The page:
The CBA has denied most of the 100 new allegations in the ATM money laundering scandal

Tortsten Blackwood/ AFP/ Getty Images

The Commonwealth Bank (CBA) has filed its response to the amended Statement of Claim lodged by finance intelligence agency AUSTRAC in December.

In an ASX announcement this morning, CBA denied the majority of new allegations against it.

In August last year, AUSTRAC’s initial Statement of Claim alleged more than 53,700 contraventions of anti-money laundering laws. The regulator then alleged an additional 100 breaches in an amended Statement in December. They mostly involve claims that the bank was either late in reporting suspicious matters, or failed to monitor suspicious activity appropriately.

“In our amended defence in the AUSTRAC matter, we deny the majority of the 100 additional allegations,” CBA said.

“Of the 100 additional allegations in AUSTRAC’s amended statement of claim, CBA denies 89 allegations in full and admits 11 allegations in part.”

The bulk of the 53,700 breaches in the initial claim relate to instances where CBA failed to report suspicious activity on time.

“We agree that we were late in filing 53,506 Threshold Transaction Reports but we will submit that, for the purposes of penalty, these should be treated as a single course of conduct,” CBA said.

Late lodgement of transaction reports carries a penalty of up to $18 million, meaning that in theory the bank could be fined that amount for each late transaction report, adding up to more than $966 billion.

AUSTRAC also said the bank didn’t take steps to assess the risks of intelligent deposit machines (ATMs) until mid-2015, three years after they were introduced.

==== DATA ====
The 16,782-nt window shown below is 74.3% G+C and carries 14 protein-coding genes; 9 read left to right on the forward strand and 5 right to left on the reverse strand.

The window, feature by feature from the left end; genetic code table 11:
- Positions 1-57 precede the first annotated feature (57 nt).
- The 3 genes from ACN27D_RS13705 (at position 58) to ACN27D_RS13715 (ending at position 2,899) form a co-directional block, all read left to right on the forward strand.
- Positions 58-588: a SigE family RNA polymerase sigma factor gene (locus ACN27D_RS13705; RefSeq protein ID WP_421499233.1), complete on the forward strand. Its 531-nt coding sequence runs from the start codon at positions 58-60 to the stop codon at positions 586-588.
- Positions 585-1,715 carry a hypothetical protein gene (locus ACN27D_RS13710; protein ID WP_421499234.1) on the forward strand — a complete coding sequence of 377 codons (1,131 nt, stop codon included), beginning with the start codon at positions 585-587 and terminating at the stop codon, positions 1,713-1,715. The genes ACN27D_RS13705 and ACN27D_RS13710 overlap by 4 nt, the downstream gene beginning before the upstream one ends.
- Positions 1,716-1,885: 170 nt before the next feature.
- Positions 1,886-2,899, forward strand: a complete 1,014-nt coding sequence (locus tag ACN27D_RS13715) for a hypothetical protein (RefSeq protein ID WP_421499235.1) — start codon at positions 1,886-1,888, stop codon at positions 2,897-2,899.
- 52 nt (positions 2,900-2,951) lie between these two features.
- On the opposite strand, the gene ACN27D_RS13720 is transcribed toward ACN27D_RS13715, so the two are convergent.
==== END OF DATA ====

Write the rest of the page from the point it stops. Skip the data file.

“We agree that we did not adequately adhere to risk assessment requirements for Intelligent Deposit Machines (IDMs) – but do not accept that this amounted to 14 separate contraventions,” CBA said.

“We agree that our transaction monitoring did not operate as intended in respect of a number of accounts between October 2012 and October 2015.”

In unrelated legal action, a class-action lawsuit was launched against CBA last September on behalf of investors who bought shares in the company between August 17, 2015, and August 3, 2017.

The class-action is based on the allegation that from July 2015 to August 2017, CBA did not adequately disclose that it was under investigation by AUSTRAC.

“CBA rejects the assertion that it had any price sensitive information in respect of its AML/CTF controls environment or the risk of the AUSTRAC proceeding, and maintains that it at all times complied with its continuous disclosure obligations,” the statement said.

“In our defence of the class action matter, we categorically deny all allegations of liability.”

The bank said that prior to August 3, 2017, it had not been informed by AUSTRAC that any action would be taken against it, or about the nature and extent of any breaches that would be alleged.

As part of its half-year results released earlier this month, CBA booked a provision of $375 million for estimated costs associated with the money laundering scandal.

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